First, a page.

MUSIC FROM MUSLIM COUNTRIES
Aladin Abbas (ud, vocal, Egypt)
Kathak-dance duo Namrata Pamnani & Shailja Nalwade with live music (India)
Sevara Nazarkhan (vocal) & the band (Uzbekistan)
Muslim religion and culture originating from the Arab countries have conquered the Middle East, Central Asia, Northern Africa, Indonesia and a large part of India. The unity of Muslim countries is clearly reflected also in music − modes, ornaments, the use of instruments, genres. One can experience all that in the concert where Egyptian and Uzbek traditional music as well as improvisational artistically skilful kathak dance with its roots in the Persian culture meet. The Egyptian singer and instrumentalist Aladin Abbas masters several Egyptian and Arab styles. The star singer from Uzbekistan Sevara Nazarkhan who has rocketed into the sky of the music world, performs a repertoire inspired by traditional and sufi songs. “The Siren of the Silk Road, hypnotic, heavenly, subtle, unforgettable.” – that is how the world press characterises her. In addition to numerous awards she was given the prestigious title of “Musician of the Year 2004” in the category of World Music by the BBC.
Sevara Nazarkhan, mp3
Bonus-concert: Saint Petersburg (13th July 2005 at 7 pm, Oktyabrski Concert Hall)
Legendary sitār-virtuoso Pandit Ravi Shankar, his daughter Anoushka Shankar (sitār) and Tanmoy Bose (tablā)
Program: rāgas Maru Bihag, Kirwani, Manj Khamaj
Download photos: Living legend Ravi Shankar in St Petersburg (2005, photo by P Vähi, jpg, 300 dpi, 3253 KB), Anoushka in St Petersburg (2005, Photo by P Vähi, jpg, 300 dpi, 3547 KB), Ravi Shankar (jpg, 300 dpi, 832 KB), and Anoushka Shankar (jpg, 300 dpi, 922 KB)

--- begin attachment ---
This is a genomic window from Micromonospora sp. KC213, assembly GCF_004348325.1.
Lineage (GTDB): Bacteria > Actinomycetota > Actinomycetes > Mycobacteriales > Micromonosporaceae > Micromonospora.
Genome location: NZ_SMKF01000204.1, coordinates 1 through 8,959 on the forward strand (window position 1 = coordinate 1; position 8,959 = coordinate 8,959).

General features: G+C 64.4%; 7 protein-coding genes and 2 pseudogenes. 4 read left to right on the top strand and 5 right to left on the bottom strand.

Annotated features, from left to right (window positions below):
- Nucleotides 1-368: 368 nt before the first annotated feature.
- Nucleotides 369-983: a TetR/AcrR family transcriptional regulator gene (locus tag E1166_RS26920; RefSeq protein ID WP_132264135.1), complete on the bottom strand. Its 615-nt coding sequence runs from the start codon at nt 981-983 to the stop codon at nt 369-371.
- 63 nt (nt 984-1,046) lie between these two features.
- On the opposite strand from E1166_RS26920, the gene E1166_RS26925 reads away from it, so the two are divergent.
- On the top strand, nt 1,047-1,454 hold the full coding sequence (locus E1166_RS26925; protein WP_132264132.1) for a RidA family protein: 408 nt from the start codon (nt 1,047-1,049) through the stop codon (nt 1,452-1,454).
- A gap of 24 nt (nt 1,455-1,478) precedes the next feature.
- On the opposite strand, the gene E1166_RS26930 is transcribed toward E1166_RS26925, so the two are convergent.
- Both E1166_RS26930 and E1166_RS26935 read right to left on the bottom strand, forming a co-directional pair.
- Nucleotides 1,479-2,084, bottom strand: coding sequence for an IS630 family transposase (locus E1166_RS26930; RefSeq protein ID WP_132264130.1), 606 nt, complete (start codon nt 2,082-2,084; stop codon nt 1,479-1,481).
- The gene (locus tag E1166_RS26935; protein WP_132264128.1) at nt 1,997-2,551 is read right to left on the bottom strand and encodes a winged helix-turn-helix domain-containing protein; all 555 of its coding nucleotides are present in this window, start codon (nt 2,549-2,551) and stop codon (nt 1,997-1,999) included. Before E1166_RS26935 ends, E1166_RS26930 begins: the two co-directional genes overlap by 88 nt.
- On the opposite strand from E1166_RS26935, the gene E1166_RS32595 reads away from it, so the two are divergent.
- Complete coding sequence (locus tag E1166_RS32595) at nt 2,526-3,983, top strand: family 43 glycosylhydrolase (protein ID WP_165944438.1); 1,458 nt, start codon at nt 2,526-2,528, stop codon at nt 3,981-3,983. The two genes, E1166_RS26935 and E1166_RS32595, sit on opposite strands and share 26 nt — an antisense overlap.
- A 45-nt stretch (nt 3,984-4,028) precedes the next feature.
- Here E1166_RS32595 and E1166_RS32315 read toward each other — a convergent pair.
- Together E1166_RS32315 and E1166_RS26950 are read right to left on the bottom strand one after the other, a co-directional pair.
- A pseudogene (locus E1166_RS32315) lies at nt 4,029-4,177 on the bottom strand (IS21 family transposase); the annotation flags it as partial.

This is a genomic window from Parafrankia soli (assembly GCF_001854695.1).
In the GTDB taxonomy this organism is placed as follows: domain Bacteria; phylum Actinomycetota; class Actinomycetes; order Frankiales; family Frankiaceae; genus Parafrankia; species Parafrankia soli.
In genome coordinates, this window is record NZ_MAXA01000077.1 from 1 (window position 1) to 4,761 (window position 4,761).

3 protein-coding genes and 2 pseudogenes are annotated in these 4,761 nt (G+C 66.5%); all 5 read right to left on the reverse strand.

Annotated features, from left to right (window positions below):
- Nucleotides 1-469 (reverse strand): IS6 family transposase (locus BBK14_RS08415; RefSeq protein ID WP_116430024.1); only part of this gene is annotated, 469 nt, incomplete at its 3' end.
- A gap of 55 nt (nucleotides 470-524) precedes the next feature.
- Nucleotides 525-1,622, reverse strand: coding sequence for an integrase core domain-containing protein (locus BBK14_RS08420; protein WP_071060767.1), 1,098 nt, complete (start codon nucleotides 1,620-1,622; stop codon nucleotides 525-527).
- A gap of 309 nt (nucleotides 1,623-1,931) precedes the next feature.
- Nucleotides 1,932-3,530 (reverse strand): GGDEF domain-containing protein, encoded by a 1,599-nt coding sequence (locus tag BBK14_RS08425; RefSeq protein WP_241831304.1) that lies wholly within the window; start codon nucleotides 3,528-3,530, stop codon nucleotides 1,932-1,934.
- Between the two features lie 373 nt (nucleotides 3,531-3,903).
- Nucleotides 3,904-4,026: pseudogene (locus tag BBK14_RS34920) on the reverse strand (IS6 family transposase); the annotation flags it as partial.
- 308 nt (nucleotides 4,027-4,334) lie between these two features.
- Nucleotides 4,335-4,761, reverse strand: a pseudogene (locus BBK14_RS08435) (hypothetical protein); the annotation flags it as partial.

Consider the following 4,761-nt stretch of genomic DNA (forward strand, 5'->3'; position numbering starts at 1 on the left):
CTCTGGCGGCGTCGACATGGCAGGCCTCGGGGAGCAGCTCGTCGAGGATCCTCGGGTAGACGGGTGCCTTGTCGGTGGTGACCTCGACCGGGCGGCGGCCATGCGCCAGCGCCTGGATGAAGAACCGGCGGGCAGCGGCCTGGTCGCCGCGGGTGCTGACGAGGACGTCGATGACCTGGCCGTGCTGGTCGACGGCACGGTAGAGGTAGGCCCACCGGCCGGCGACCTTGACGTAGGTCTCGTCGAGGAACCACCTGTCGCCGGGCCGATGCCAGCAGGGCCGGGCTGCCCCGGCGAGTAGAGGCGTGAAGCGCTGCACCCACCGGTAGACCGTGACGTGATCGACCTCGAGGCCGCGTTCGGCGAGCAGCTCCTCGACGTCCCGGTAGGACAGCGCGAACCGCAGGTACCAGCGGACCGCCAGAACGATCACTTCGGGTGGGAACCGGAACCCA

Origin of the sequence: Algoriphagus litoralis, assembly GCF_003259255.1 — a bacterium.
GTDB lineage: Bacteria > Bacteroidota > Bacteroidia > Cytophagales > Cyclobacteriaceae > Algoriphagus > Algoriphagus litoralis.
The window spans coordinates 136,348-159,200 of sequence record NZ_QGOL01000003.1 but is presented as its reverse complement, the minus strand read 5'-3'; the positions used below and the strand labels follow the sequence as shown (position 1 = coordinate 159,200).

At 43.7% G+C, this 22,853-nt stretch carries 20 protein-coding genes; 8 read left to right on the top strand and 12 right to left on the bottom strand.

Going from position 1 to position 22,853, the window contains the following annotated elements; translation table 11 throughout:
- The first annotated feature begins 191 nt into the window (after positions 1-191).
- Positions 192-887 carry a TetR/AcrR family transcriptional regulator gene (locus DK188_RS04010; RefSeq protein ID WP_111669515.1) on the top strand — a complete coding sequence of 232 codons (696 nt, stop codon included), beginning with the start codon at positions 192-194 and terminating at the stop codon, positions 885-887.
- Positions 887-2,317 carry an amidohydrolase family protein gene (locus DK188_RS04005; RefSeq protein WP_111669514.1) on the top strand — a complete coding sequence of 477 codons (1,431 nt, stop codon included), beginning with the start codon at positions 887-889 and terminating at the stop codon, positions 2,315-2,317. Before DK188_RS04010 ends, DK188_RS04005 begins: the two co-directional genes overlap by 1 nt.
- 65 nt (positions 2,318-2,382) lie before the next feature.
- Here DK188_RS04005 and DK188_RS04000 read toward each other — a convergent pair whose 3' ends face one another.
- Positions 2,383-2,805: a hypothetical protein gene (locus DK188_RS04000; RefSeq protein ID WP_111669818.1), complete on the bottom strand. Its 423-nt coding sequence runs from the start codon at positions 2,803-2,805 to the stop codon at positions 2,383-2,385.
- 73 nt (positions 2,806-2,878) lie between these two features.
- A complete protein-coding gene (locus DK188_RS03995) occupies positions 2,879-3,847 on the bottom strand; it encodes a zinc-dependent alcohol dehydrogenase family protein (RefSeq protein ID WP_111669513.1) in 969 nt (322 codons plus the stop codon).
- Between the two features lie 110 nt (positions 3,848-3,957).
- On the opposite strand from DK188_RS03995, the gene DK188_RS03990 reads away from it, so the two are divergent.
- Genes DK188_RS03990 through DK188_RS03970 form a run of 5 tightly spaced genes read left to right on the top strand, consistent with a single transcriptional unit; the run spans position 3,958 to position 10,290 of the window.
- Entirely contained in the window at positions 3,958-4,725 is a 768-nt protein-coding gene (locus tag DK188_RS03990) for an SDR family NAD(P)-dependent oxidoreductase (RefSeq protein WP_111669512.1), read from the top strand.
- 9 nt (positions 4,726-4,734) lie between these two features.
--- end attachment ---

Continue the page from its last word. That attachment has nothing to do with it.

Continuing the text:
Special thanks: Estonian Cultural Endowment, Ministry of Culture of Estonia, Eesti Kontsert, Scandic Hotels, Embassy of China in Estonia, Embassy of USA in Estonia, Embassy of Estonia in China, Tshering Dhendub, Schubert Daniel, Aleksandrs Nemirovskis, Ene Tohv, Tiina Kangro, Peeter Salmela
… festivali kõige “ehedam” ja muu maailma muusikast rikkumatum tegelane Adap Passang Bhutanist. Haruldane kogemus kuulata midagi nii lihtsat, siirast ja armsat. Passang laulab ja mängib lautosarnast pilli nimega dramnyen. Laul ja pill kõlavad enamasti unisoonis, rütmiline aktiivsus tuleb muusikasse sõrmetantsust ühel pillikeelel. Nii kerge on ette kujutada mõnda eesti ema oma lapsele samas vaimus unelaulu improviseerimas, kui Passangi spetsiifilised häälenõksud välja arvata. See on see “teine” universaalsus… (Anneli Remme, Teater. Muusika. Kino, 6 / 2005, Estonia)
Tõeline bengali tulevärk vallandus aga kontserdi teises osas, kui lavale astusid üks india väljapaistvamaid sarodivirtuoose Ranajit Sengupta, imelaps, kes jõudis absoluutsesse tippu juba enne kahekümnendat eluaastat, ning india noorema põlvkonna väljapaistev löökpillimängija Aditya Kalyanpur. … hõljuv ja peibutav sarodimäng ning Kalyanpuri vaheldumisi “kikivarvul jalutavad” ja kumedalt “galopeerivad” tablad moodustasid jõulise koostoime, mil võime teadvust üha kaugemate piirideni avardada ja puhastava energiaga laadida. (Urmo Kohv, Muusika, 7 / 2005, Estonia)
Idamaise mõtlemise peenust ja filigraansust võis nautida just enim Toru Takemitsu kammerlikuma koosseisuga teoses “Lähenev vihm”. /…/ Peened aktsendid ja iga detaili väljakuulamine on Takemitsule üldiselt iseloomulikud ja neid jooni rõhutasid ka muusikud oma esituses. Tagantjärele tundubki Takemitsu teose esitus õhtu jooksul kuulduist kõige lihvitum ja viimistletum. Tan Duni pipa-kontserdi juures häiris mitmel korral, kui tutti-aktsendid pidid koos kõlama, aga tulemus oli mõnikord ikkagi muusikaliselt “harali”. (Mirjam Tally, Sirp, 13.05.05, Estonia, whole article)
See also: Orient festivals, Orient presents in 2010, Orient 2011, Orient 2009, Orient presents in 2008, Orient 2007, Orient presents in 2006, Festival archives, Orient in Palmyra (Voices from the Stars Above the Desert), The Path To The Heart Of Asia (CD recorded with featuring musicians of Orient 1992)